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These Students Spend Summers Making Animated Movies About the Holocaust

An animated still from an upcoming film.
An animated still from an upcoming film.
Photo courtesy of Ilana Ross, Righteous Conversations Project

Tucked into a makeshift studio at Harvard-Westlake High School on a Monday afternoon last month, a group of teenagers fiddled with cameras, adjusted key and filler lights and balanced out boom microphones. They were preparing to interview 88-year-old Holocaust survivor Curt Lowens for an animated short film.

Lowens, who has been an actor since 1951, both in Off-Broadway theater, TV and movies – he had a role in General Hospital in 1963 and also had parts in movies including A Midnight Clear and Angels and Demons  (starring Tom Hanks) — waited patiently for the students to set up. He sat comfortably, humming to himself.  It was apparent that he’s used to being on a set. Brought together by the Righteous Conversations Project — a program launched in 2011 by the Los Angeles Museum of the Holocaust — these kids devote a few weeks out of their summer break working to re-tell the life experiences of Holocaust survivors through short film and animation.

The animation, based on the art of the time period, consists of dramatizing the Holocaust survivors' stories through drawings and cardboard set designs, as seen in Curt Lowens: A Life of Changes. Much like a documentary, the film switches between an interview with Lowens' recollecting his experience as a Jew living in and escaping Nazi Germany and the kids' animation of his story.

Curt Lowens
Curt Lowens
Photo courtesy of Ilana Ross, Righteous Conversations Project

Not only do the programs' movies focus on re-telling Holocaust survivor accounts, they also sometimes include contemporary social issues, like anti-genocide in Darfur, and the effects of censorship in the media.

According to Samara Hutman, who's co-founder of the Righteous Conversations Project and director of the Los Angeles Museum of the Holocaust, these animation workshops allow kids to collaborate with these “elders who are an incredible source of human history” and give kids the opportunity to be “makers of media that’s shared across multiple platforms.”

Each film made over the summer is screened at the Museum of the Holocaust during the fall months following its creation, and they are also entered into film festivals. In past years, these short films have circulated through the Los Angeles Film Festival and the International Youth Film Festival (among many others). Their 2013 film  What Saves Us  claimed first place in the Student/Mentor PSA category at the International My Hero Film Festival, based in L.A. 

For most of these kids, the chance to hear these moving stories hits home, as many have had family ties to the Holocaust. At the workshop, as the kids were finishing up their preparations to interview Lowens, a few of them gave accounts about how one way or another, they had been affected by the Holocaust.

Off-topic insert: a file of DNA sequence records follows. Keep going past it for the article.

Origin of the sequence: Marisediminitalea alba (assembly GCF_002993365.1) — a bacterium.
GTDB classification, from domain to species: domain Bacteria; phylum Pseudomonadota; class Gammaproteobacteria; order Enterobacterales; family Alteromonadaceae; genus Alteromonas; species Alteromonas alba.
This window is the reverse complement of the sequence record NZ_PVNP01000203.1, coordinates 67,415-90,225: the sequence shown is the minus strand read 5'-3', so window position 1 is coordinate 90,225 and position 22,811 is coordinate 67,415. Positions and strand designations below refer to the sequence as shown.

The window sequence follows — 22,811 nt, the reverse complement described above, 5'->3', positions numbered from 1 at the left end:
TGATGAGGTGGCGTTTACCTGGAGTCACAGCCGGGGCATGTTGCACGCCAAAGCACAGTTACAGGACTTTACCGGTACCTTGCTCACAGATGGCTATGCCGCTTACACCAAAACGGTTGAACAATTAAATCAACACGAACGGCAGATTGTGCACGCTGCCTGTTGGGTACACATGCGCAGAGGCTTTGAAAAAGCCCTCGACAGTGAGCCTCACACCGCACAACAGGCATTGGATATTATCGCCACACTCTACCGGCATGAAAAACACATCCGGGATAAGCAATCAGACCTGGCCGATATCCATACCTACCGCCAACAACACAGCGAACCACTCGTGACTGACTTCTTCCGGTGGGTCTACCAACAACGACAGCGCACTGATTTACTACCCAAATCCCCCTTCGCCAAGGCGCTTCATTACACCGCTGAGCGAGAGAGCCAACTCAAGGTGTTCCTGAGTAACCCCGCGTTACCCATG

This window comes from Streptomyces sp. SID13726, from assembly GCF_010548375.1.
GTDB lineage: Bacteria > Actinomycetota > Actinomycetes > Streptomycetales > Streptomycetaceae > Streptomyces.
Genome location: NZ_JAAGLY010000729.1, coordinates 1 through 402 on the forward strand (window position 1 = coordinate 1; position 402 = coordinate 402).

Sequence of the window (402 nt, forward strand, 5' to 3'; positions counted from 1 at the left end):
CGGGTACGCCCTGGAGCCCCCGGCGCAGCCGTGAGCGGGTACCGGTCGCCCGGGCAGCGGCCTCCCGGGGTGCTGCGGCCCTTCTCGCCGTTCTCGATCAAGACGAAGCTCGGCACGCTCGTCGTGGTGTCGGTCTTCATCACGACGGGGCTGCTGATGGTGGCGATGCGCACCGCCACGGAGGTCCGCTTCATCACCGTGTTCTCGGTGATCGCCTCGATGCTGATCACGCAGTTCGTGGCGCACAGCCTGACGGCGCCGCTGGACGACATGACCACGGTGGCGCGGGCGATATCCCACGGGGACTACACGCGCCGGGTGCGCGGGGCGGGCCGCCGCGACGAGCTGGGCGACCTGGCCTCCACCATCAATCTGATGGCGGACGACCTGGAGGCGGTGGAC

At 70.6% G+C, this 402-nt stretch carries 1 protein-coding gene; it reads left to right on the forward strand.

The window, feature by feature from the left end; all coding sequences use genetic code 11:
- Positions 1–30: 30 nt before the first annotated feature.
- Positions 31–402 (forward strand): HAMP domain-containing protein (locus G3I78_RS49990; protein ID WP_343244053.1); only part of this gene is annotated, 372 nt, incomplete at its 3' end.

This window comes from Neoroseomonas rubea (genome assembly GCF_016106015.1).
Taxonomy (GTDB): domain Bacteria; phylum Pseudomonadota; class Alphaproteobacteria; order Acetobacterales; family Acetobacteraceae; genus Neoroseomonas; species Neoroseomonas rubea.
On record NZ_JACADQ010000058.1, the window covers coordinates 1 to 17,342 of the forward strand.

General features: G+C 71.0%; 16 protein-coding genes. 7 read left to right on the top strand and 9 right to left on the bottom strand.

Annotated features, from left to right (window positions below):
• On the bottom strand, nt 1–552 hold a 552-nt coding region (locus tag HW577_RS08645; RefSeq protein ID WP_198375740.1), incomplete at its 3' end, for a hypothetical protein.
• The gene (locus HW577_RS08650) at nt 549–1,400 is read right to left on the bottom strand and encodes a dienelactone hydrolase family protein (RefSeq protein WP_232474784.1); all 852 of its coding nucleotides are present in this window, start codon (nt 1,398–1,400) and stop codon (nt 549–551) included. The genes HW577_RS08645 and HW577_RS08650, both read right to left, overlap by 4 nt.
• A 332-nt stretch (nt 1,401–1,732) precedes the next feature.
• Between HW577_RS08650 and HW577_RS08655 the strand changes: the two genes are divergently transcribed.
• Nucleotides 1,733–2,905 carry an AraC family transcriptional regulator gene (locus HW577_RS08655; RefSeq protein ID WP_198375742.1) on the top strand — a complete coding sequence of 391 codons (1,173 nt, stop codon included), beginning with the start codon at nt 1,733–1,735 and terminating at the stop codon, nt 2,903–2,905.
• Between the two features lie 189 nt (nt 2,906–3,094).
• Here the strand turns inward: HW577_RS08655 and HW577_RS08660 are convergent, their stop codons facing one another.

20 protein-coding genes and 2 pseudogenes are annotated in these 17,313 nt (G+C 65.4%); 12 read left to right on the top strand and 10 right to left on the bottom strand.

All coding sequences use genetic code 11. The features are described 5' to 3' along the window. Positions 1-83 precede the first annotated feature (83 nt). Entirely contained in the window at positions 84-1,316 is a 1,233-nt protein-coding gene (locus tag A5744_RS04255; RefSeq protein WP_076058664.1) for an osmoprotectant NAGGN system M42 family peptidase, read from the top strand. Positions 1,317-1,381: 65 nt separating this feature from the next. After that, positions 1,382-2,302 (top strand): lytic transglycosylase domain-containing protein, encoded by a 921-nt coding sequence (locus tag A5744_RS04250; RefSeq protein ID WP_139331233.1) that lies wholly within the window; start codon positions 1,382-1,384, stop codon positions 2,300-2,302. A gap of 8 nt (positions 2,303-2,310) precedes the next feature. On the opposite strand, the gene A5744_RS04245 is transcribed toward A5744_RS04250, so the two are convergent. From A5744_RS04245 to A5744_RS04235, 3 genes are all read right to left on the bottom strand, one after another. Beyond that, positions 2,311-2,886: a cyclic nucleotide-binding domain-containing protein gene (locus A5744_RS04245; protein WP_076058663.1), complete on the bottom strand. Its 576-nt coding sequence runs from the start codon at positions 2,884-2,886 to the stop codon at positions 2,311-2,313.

“I had a relative in Poland who was beaten by [German] troopers,” explained one. “My grandfather was in the U.S. Army,” chimed another. “He was assigned to watch imprisoned Nazi soldiers.” It’s heavy material to be processing at such a young age, but they’re up for the challenge. And when Lowens was their age, he was dealing with a lot more.

An animated still from an upcoming film.
An animated still from an upcoming film.
Photo courtesy of Ilana Ross, Righteous Conversations Project

With all lights, cameras and eyes on Lowens, the interview commenced. A student picked up the conversation where it left off the session before. She asked Lowens — a Jew born in East Prussia, which is now an area of Western Russia boarding the Baltic Sea —  about what it was like undergoing “Kristallnacht,” the Night of Broken Glass, when Jewish businesses throughout Germany were demolished by Nazi paramilitary forces, and thousands of Jewish citizens were beaten, captured and incarcerated into concentration camps. 

He traveled back in his mind and pulled the memory out – clear as day. At the time, Lowens was living in Berlin, and only twelve years old. Speaking slowly in a deep, lyrical tenor, he recalled the event: “The teacher closed the school and sent us home. The main street of many wonderful luxury stores [were] smashed up, vandalized.

“It was not a cheerful experience,” he added.

The room was quiet. For the teenagers, powerful stories like these are what make spending summer indoors worthwhile. As World War II was winding down, Lowens worked as a translator for England, interrogating Germans in POW prisons. “I was wearing the British uniform, and I stuck to my job,” said Lowens. “Incredible scene if you consider the irony.”


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